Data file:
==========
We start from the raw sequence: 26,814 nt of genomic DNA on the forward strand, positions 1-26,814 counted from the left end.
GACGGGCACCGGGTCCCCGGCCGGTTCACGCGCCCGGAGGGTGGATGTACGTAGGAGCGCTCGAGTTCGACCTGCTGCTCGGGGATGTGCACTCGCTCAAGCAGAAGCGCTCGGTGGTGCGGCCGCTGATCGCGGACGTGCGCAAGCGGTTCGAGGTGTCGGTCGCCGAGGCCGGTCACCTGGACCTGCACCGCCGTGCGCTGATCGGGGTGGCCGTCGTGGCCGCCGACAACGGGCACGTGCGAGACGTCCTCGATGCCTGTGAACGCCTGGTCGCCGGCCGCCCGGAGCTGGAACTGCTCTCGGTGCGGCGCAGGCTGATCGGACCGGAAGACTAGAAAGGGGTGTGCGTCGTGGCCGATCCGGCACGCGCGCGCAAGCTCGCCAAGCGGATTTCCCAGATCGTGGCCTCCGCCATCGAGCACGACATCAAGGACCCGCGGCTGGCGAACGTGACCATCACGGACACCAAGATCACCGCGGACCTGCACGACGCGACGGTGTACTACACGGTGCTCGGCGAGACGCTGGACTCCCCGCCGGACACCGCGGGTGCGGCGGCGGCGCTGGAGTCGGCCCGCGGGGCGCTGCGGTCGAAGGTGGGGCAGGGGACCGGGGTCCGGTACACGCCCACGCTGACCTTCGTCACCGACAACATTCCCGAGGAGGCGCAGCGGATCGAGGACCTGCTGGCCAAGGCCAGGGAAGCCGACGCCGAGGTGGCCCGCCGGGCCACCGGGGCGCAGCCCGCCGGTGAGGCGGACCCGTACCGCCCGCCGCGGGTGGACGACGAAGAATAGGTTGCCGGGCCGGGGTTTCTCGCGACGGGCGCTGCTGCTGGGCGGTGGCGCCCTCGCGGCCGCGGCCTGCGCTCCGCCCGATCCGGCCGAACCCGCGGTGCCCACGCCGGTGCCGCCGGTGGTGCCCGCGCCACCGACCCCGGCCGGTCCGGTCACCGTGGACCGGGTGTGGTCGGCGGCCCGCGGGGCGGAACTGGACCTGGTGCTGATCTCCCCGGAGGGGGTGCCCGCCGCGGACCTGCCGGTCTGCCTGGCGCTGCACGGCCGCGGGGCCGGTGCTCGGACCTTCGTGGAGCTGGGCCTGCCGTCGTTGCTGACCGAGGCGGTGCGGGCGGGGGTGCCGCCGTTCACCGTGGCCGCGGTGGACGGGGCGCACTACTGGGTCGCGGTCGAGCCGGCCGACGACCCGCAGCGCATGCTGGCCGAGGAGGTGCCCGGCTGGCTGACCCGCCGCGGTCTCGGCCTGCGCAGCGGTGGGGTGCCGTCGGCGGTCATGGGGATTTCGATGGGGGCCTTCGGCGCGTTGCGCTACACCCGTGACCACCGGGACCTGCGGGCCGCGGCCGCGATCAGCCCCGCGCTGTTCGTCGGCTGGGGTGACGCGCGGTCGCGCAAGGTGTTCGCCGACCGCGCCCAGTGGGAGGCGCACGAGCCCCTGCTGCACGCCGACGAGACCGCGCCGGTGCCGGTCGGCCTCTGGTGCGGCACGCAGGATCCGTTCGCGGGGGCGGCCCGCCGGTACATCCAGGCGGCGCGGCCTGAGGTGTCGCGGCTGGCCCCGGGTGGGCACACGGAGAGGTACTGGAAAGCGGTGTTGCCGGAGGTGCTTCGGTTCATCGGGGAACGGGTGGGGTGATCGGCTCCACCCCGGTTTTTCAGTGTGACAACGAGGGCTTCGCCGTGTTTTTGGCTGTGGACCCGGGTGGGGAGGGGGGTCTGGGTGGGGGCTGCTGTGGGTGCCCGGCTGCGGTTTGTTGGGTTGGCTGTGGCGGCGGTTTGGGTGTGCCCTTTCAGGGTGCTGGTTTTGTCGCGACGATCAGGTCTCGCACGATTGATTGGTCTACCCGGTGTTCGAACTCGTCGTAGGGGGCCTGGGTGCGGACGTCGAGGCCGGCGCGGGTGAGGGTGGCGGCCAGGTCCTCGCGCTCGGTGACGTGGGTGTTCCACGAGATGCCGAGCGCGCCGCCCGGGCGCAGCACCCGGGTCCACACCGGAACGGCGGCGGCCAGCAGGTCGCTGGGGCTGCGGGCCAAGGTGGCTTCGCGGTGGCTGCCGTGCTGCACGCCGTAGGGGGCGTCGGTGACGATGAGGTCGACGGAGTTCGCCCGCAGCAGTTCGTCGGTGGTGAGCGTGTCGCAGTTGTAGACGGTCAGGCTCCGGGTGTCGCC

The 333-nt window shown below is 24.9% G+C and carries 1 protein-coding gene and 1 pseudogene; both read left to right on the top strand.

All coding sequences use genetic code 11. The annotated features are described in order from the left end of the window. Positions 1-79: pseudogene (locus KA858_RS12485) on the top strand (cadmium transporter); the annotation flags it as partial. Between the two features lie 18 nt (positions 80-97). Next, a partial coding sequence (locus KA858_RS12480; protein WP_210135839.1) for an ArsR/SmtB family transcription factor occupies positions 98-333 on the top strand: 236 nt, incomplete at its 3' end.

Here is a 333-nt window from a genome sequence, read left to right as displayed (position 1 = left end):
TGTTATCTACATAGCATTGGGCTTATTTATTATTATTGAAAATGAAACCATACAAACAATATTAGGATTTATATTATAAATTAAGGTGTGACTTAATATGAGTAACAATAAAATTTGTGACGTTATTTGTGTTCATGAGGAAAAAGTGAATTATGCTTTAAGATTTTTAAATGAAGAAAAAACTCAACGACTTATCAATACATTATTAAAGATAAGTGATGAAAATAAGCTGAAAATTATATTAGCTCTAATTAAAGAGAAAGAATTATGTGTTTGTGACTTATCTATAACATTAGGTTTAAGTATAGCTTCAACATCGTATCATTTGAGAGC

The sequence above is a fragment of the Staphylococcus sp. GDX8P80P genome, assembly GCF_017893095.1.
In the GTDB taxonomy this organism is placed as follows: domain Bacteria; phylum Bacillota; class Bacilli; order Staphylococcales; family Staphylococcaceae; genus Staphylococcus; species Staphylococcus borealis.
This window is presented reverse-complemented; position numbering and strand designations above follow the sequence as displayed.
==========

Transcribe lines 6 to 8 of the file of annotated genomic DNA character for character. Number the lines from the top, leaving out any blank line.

TGTTATCTACATAGCATTGGGCTTATTTATTATTATTGAAAATGAAACCATACAAACAATATTAGGATTTATATTATAAATTAAGGTGTGACTTAATATGAGTAACAATAAAATTTGTGACGTTATTTGTGTTCATGAGGAAAAAGTGAATTATGCTTTAAGATTTTTAAATGAAGAAAAAACTCAACGACTTATCAATACATTATTAAAGATAAGTGATGAAAATAAGCTGAAAATTATATTAGCTCTAATTAAAGAGAAAGAATTATGTGTTTGTGACTTATCTATAACATTAGGTTTAAGTATAGCTTCAACATCGTATCATTTGAGAGC

The sequence above is a fragment of the Staphylococcus sp. GDX8P80P genome, assembly GCF_017893095.1.
In the GTDB taxonomy this organism is placed as follows: domain Bacteria; phylum Bacillota; class Bacilli; order Staphylococcales; family Staphylococcaceae; genus Staphylococcus; species Staphylococcus borealis.